Buffalo Grove police responded about 5:34 AM Monday of an animal complaint on Buffalo Grove Road north of LaSalle Lane. Police received a report that a citizen possibly saw a cougar run into the residential neighborhood north of Lasalle Lane near Buffalo Grove Road. No report of any sighting by police after Buffalo Grove police checked the neighborhood.
The latest previous cougar sightings were reported in Schaumburg late September 2012, and Barrington Hills in early September 2012.
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Satellite view near Old Hart Road and Old Knoll Road.
Cougar sighting — some confirmed and some unconfirmed — have occurred over the past five years in Chicagoland.
VIDEO of animal tracks discovered on the north side of Arlington Heights on Monday, February 27, 2012 showing a large pawprint that is wider than long in a ‘direct register’ gait with long stride (Some experts have said these print appear to be paw prints from a large dog).
Cougar sightings were reported in Lake Forest in October 2011, and a stray cougar was shot in Chicago in 2008. The video (above) shows animal tracks that were discovered Monday, February 27, 2012 about 2:00 p.m. The stride of the tracks measures a distance of over three feet. According to A Field Guide to Mammal Tracking in Western America (page 45), the stride of a mountain lion is 40 inches. The tracks might have been double tracks representing the animal’s forefoot and hindfoot strike into the snow in approximately the same area. This gives the look of one huge pawprint. Cougars are known to walk with their hind feet directly landing inside where their front feet landed. The gait is called direct register, and is especially used by cougars when moving in deep snow. However, dogs are also known to move in a direct register gait.
The length of the pawprint or pawprints area was about 4-5 inches front-to-back and almost eight inches wide. Mountain lions and cougars are known to have paw prints that are wider than their length, or more round than egg-shaped like a coyote or dog. What’s remarkable about the tracks is how large the animal must have been to have a stride of over three feet without being in a run or gallop.
The stride is too long for a fox (which is only about 10 inches), and the tracks don’t look like the shape that comes from a coyote. The roundness of the pawprint and the size are consistent with a cougar, mountain lion or very large dog. The pawprint also appears to have the large, possibly three-lobed heel pad that is characteristic of a cougar.
Coyote or dog tracks with the combined forefoot/hindfoot impression in the stride.
Apparent cougar tracks in Sunshine Canyon in Colorado.
More clearly defined cougar tracks in Colorado.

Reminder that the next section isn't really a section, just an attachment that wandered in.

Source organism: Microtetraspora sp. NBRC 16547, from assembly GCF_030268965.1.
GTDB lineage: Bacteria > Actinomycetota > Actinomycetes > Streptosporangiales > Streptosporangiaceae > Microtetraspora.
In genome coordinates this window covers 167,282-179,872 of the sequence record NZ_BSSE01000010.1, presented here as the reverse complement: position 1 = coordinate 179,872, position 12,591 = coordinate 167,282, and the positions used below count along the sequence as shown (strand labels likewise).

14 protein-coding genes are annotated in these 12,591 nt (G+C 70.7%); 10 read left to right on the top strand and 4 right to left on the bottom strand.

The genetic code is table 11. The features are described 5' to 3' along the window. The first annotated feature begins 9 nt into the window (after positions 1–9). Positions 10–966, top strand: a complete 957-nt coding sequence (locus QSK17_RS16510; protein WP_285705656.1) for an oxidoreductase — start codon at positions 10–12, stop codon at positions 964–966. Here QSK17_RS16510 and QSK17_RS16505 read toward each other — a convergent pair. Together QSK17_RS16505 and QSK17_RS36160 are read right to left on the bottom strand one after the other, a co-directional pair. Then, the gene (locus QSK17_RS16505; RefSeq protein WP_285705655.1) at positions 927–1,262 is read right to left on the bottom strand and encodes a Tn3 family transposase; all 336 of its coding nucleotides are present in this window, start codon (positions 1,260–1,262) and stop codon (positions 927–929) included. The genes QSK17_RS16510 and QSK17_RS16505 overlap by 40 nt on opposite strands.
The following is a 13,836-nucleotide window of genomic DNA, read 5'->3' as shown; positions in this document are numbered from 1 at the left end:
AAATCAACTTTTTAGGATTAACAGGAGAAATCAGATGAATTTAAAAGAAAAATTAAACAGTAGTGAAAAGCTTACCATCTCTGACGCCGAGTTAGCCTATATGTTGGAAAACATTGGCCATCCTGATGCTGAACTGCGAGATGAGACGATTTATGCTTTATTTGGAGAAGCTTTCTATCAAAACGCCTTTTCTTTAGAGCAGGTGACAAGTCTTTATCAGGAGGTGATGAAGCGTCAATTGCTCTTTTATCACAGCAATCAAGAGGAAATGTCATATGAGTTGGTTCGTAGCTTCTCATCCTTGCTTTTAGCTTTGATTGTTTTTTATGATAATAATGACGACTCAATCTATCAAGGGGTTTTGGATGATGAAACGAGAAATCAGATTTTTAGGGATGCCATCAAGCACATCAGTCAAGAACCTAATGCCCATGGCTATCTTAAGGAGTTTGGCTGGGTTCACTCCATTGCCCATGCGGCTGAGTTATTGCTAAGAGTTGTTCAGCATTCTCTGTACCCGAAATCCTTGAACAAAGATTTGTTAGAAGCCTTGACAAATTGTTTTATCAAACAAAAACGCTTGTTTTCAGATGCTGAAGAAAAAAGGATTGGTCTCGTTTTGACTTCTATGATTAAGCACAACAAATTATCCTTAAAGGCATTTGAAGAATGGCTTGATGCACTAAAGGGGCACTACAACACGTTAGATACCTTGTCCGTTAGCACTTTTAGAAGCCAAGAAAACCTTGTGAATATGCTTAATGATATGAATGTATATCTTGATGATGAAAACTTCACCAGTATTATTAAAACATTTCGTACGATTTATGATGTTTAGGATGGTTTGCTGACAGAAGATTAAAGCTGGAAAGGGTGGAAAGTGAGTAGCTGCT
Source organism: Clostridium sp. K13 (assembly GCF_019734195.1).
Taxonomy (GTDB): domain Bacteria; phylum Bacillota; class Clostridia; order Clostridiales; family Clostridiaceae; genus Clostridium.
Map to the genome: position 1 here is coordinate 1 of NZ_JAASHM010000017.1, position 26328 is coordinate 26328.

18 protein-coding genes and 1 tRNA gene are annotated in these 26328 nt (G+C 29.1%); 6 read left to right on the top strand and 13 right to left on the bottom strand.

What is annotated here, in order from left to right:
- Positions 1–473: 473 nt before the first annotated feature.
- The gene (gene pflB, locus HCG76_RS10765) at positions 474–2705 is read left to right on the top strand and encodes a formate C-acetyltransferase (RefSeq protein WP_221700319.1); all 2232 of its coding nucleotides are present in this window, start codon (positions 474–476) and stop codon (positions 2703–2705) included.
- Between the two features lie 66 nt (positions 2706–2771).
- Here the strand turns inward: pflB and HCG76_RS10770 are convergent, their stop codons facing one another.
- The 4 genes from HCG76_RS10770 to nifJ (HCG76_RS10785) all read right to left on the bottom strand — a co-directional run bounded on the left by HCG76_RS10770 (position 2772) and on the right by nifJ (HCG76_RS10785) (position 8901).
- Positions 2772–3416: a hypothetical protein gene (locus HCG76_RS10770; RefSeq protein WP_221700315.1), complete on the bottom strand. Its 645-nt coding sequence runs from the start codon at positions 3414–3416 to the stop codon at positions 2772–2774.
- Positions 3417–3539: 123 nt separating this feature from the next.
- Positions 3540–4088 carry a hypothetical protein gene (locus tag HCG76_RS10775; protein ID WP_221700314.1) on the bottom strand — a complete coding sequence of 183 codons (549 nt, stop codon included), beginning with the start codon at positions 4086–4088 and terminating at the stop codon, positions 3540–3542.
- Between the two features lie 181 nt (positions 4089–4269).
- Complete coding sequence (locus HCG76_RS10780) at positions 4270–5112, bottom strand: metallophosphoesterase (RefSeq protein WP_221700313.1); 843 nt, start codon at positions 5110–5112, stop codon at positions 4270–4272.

Cougars are also known as mountain lions, and are mammals that are members of the family Flidae — native to the Americas. Cougars are similar to house cats, but are about the size of adult humans. Primary food sources of cougars include deer, elk, moose, and bighorn sheep, as well as domestic cattle, horses and sheep. Cougars will also eat rodents. Cougars are solitary, reclusive cats and usually avoid people, but attacks on humans have been known to occur. Cougars may travel several miles to avoid aggressive territorial male cougars.
On Tuesday February 8, 2012 Mount Prospect police received a single report of a large cat — not a normal house cat — near Elmhurst Road and Dempster Road.
In October 2011 there were several sightings of a cougar or mountain lion in the Conway Farms subdivision of Lake Forest, just east of Chicago Bears headquarters, Halas Hall. Some reports of suspicious tracks in the mud have also been reported in the Lake Forest area.
On April 14, 2008 Chicago police shot and killed a cougar on the north side of Chicago in the Roscoe Village neighborhood less than one mile west of Wrigleyville. DNA tests were consistent with cougars from the Black Hills of South Dakota.
Check out the images from Google searches linked below, and tell us what you think below in the comments section.
Cougar and tracks in captivity.
Tracks at 1:29.
Missouri Department of Conservation Resource Scientist Jeff Beringer discusses the markings on the paw of a sedated Mountain lion. This male cougar was released at Current River Conservation Area after it was mistakenly live trapped by a Centerville, Mo., trapper. It weighed 122 pounds and was estimated to be two years old.
See also …
Alderleaf Wilderness College Mountain Lion Tracks and Sign An Online Guide
Info on gait and gallop, animals walking, running …
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